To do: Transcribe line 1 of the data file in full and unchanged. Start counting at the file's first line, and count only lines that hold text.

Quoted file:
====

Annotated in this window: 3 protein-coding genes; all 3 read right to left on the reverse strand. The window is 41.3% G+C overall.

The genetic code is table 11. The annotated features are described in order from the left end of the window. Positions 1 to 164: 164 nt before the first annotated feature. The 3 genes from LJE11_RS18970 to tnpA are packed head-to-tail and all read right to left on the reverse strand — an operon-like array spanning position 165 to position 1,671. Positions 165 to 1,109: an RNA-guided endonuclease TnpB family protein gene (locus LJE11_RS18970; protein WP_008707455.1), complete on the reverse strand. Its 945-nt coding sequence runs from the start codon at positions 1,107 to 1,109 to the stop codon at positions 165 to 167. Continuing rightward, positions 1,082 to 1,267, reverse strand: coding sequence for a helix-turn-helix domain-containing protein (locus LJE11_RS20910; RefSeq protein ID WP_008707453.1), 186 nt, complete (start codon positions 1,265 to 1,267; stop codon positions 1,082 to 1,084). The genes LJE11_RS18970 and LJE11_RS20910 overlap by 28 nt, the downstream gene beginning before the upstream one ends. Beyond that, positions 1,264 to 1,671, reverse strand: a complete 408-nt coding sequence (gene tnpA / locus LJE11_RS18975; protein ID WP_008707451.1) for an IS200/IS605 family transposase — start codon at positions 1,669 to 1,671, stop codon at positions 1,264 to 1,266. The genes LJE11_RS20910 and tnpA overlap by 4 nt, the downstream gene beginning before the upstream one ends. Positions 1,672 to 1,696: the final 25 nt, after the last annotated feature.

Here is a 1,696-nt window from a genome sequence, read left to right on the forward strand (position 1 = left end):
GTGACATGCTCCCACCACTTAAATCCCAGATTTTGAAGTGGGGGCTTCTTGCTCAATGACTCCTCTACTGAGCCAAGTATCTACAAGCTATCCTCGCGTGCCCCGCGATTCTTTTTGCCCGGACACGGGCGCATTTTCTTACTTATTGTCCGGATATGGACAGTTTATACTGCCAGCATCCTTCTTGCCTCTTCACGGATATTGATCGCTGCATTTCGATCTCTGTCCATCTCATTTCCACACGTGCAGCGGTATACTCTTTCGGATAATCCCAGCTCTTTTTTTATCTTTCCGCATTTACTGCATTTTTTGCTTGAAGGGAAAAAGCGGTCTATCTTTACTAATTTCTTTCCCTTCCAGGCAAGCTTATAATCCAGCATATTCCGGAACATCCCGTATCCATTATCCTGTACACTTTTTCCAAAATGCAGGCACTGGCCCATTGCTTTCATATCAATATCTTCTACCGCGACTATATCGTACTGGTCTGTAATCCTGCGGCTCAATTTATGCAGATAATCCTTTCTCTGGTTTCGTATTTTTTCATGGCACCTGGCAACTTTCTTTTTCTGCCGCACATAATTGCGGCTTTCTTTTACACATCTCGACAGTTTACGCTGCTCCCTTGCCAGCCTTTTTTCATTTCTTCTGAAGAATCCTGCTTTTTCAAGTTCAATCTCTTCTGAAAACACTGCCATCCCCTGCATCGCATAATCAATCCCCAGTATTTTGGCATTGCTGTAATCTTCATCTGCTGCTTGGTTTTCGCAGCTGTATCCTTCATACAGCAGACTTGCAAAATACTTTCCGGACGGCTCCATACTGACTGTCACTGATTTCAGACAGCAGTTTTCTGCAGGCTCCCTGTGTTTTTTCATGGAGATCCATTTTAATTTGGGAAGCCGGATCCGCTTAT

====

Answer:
Annotated in this window: 3 protein-coding genes; all 3 read right to left on the reverse strand. The window is 41.3% G+C overall.